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Bible Studies
Written by Jim Jordal   
Thursday, 14 March 2013


By Jim Jordal

 Remember, O Jehovah, what is come upon us: Behold, and see our reproach. Our inheritance is turned unto strangers, Our houses unto aliens. We are orphans and fatherless; Our mothers are as widows. We have drunken our water for money; Our wood is sold unto us. Our pursuers are upon our necks: We are weary, and have no rest…Our fathers sinned, and are not; And we have borne their iniquities. Servants rule over us: There is none to deliver us out of their hand. We get our bread at the peril of our lives…

Lamentations of Jeremiah 5:1-9a, ASV

To thoughtful students of history it appears as if everything in society—institutions, structures, values, behaviors, morals—is spinning rapidly out of control. The progression seems to be geometric (1-2-4-8-16), as it feeds upon itself to grow exponentially larger. But the institutions and structures available for controlling the many threatening consequences of this exploding growth curve seem in short supply, probably because they grow in an arithmetic (1-2-3-4-5) fashion.

Think about it. With every new invention or procedure comes a host of spin-off problems requiring some form of regulation or control. Think of the internet, its explosive growth, and the unexpected appearance of cyber-criminals able to exploit the public almost at will. Are control mechanisms able to keep up? It’s as if every new "app" requires more apps to keep it within acceptable limits. And then there’s medical care, with new discoveries almost daily, but in a society with little ability to pay for their dissemination to a large portion of consumers.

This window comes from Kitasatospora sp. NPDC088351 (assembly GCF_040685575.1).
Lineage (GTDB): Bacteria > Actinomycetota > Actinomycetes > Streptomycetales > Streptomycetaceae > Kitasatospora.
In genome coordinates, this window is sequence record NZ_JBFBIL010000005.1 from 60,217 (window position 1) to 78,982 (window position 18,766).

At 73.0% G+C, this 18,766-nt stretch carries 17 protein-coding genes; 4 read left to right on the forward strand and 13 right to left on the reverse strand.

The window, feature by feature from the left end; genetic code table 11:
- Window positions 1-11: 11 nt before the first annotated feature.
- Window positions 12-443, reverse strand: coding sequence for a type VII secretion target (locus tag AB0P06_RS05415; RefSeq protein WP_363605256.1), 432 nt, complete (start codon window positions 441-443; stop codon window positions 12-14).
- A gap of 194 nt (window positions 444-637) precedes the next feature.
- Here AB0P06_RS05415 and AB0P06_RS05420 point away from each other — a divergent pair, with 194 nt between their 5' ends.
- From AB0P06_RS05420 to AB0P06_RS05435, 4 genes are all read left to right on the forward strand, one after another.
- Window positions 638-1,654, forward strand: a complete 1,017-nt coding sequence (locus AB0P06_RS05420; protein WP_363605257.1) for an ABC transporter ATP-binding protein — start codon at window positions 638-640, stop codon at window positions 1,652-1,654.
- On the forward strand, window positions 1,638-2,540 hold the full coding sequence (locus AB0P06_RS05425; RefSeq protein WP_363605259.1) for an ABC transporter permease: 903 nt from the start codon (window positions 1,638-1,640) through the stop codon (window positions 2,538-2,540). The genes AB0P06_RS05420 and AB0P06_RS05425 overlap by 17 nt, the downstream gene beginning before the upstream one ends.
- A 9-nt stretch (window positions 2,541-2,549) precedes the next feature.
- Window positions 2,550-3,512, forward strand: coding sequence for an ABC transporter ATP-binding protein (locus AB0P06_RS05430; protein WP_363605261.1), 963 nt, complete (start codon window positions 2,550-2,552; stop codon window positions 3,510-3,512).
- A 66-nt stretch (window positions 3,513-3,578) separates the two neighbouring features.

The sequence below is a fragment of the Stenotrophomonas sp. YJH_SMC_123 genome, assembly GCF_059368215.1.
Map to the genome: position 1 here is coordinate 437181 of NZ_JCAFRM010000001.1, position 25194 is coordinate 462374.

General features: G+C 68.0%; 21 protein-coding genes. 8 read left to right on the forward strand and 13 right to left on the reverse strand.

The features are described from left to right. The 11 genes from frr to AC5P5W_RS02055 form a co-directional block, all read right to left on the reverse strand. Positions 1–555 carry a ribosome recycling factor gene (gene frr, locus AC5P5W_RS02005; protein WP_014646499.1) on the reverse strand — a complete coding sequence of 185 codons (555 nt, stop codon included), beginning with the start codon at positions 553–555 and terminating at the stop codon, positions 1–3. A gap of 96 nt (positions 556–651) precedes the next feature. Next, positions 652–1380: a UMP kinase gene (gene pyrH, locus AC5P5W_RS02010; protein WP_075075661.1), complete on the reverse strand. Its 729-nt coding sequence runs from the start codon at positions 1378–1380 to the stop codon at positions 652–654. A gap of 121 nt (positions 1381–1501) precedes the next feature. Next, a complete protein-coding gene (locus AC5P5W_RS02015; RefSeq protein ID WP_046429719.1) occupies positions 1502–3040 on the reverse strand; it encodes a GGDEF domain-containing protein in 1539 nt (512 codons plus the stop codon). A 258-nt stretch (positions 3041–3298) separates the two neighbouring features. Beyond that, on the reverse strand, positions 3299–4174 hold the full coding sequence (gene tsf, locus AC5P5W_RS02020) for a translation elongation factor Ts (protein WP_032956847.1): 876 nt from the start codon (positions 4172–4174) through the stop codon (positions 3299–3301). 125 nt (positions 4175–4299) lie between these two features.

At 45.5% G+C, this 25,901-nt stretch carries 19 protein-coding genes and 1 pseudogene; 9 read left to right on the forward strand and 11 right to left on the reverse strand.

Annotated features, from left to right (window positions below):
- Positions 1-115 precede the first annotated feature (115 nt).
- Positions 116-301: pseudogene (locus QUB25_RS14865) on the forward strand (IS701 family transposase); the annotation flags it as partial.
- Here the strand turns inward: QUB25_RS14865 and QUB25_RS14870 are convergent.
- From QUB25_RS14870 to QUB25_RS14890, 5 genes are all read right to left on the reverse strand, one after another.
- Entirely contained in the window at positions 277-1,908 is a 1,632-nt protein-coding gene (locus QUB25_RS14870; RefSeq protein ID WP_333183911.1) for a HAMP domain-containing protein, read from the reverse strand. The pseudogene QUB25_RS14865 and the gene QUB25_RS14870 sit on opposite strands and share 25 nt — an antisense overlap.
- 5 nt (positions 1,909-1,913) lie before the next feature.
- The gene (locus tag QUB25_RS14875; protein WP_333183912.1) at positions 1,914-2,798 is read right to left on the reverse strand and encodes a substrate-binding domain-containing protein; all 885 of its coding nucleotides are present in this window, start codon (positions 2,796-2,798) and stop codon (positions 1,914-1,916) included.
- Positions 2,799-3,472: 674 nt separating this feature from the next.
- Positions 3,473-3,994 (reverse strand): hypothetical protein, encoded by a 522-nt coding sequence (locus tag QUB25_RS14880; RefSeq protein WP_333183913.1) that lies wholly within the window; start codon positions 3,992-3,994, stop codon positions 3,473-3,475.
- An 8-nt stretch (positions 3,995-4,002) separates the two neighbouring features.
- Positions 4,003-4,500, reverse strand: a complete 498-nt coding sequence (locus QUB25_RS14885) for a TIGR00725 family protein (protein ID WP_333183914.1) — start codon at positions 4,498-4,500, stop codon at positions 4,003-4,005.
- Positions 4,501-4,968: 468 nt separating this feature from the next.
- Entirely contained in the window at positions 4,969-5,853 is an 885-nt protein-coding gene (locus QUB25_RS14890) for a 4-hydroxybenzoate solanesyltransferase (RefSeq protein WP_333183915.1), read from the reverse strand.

So we have a zero-sum game pitting everyone and every institution against everyone else. With winners there must be losers. With success there must be failure. With victory there must be defeat. It’s everyone pitted in mortal combat against all others to gain their share and then preserve it against hordes of financial leeches trying to steal it. What one person or group gains must of necessity be taken in some manner from someone else. So we have greed celebrated as the natural outcome of these efforts and the pinnacle of economic and financial success. It’s taking rather than sharing; conflicting rather than cooperating, and enduring eternal struggle rather than lasting peace. No wonder the social "glue" that holds our nation together is peeling away.

The prophet Jeremiah also experienced times like these. His nation was in chaos under attack and eventual enslavement by the powerful hordes of Babylon. His people were destroyed, as was most of his culture. The situation appeared hopeless, except for the intervening mercy of God. But that was not to come for about 70 years, or until the people returned to their Lord. As Jeremiah described it, the people had lost their inheritance and their homes to oppressors and their fathers to death in battle. They had to pay for their drinking water and their firewood. And they labored ceaselessly without rest and earned their bread at the risk of their lives. Pretty sad, no?

But then they began to understand that their unfortunate plight was related to the sins of their fathers, who had ignored the commands of God for national righteousness, justice and mercy. "We bear their iniquities," as Jeremiah said. Their calamity didn’t just happen: it was caused by their idolatry and disobedience.

Today we as a nation pay for the sins of ourselves and of our fathers. We have massive amounts of goods and hordes of inventions aimed at making life easier. But is our life really any better? Amid all our benefits and luxuries we as a nation live in perpetual fear—of war, disease, death, job loss, unpaid bills, illness, debility, old age, financial collapse, school shootings, and about every other fear you can imagine. And there is a cause, except that we haven’t yet gained enough sense to listen.

The cause of our malaise is the same as that of Jeremiah’s nation: injustice, greed, cruelty, hate, idolatry, perversions of every sort and, especially serious, the oppression of vulnerable people. And the oppressing power is also the same as the one that tortured Jeremiah’s people—the domination system known then as the Babylonian Empire and now as the Babylonian system. The system maintains its power through controlling the supply of money so that there is never enough for the people to gain complete freedom.

There is never enough to transfer the blessings of civilization to all citizens. The supply of money always lags behind the need of the people, then and now. As the needs of the public rapidly outstrip available resources we can begin to accept God’s answer to our problem: Do what Jesus and the prophets advocated concerning justice, mercy and love.